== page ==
CATHIE JUNG - Corsets
 
What is a Corset?

A corset is a garment worn to mold and shape the torso into a desired shape for aesthetic or medical purposes (either for the duration of wearing it, or with a more lasting effect). Both men and women are known to wear corsets, though women are more common wearers.

In recent years, the term "corset" has also been borrowed by the fashion industry to refer to tops which, to varying degrees mimic the look of traditional corsets without actually acting as one. While these modern corsets and corset tops often feature lacing and/or boning and generally mimic a historical style of corsets, they have very little if any effect on the shape of the wearer's body. Genuine corsets are usually made by a corsetmaker and should be fitted to the individual wearer.
 


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Corset Waist Reduction

Cathie Jung Waist ReductionBy wearing a tightly-laced corset for extended periods, known as tight lacing, men and women can learn to tolerate extreme waist constriction and eventually reduce their natural waist size. Tight lacers dream of 16 inches (41 cm) 17 inches (43 cm) waists, but most are satisfied with anything under 20 inches (51 cm). Until 1998, the Guinness Book of World Records listed Ethel Granger as having the smallest waist on record at 13 inches (33 cm). After 1998, the category changed to "smallest waist on a living person" and Cathie Jung took the title with a 15 inches (38 cm) waist. Other women, such as Polaire, also have achieved such reductions (14 inches (36 cm) in her case).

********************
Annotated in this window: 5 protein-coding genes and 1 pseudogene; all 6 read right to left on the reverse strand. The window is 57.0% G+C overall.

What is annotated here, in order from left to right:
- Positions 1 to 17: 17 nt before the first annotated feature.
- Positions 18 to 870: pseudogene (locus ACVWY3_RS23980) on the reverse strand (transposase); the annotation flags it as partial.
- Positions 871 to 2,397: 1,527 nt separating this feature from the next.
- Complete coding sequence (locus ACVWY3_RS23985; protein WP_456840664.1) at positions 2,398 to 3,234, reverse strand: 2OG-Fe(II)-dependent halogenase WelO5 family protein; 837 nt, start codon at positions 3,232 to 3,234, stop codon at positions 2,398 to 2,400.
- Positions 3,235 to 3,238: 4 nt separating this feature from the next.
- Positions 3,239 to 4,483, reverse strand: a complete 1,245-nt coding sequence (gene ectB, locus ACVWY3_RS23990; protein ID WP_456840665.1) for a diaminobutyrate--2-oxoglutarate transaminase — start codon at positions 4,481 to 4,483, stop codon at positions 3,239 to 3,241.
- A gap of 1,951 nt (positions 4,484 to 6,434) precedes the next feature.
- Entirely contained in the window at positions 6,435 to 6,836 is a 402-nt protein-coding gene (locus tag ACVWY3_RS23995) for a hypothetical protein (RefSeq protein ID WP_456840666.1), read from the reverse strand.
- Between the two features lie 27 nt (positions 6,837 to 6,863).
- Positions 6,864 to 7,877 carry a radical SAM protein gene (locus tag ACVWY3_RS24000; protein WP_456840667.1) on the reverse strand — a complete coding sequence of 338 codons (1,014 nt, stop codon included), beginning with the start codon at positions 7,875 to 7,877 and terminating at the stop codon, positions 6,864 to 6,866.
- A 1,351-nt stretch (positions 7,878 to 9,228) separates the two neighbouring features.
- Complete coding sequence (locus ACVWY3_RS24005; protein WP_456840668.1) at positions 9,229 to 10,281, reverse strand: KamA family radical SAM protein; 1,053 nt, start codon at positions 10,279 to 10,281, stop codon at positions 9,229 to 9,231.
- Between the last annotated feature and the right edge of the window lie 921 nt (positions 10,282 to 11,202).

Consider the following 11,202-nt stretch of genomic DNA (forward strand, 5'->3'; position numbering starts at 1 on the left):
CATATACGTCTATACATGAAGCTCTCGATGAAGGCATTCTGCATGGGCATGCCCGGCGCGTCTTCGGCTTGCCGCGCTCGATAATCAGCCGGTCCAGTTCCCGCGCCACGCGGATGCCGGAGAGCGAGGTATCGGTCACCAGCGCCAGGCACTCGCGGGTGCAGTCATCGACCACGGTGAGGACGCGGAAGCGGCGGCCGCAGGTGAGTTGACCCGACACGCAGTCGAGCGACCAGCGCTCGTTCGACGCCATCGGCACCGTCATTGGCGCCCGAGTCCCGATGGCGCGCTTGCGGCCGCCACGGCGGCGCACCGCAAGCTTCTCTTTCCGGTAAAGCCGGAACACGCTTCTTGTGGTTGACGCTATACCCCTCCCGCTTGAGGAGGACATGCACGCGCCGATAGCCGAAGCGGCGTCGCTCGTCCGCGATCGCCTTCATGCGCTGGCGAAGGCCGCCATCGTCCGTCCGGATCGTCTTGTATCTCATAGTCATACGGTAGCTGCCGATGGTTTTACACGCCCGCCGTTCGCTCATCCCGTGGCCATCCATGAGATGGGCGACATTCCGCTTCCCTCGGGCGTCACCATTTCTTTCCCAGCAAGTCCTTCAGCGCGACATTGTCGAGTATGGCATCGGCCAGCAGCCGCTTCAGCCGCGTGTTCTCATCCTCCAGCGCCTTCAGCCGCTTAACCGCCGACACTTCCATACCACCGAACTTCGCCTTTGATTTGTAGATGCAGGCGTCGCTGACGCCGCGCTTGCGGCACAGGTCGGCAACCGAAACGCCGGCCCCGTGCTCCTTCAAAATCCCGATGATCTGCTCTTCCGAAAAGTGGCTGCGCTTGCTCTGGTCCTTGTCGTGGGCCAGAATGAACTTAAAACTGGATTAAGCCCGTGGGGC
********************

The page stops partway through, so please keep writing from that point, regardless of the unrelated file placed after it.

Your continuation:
However, these are extreme cases. Corsets were and are still usually designed for support, with freedom of body movement, an important consideration in their design. Present day corset-wearers usually tighten the corset just enough to reduce their waists by 2 inches to 4 inches; it is very difficult for a slender woman to achieve as much as 6 inches (15 cm), although larger women can do so more easily.
 

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Copyright 2010 Cathie Jung 10/04/2011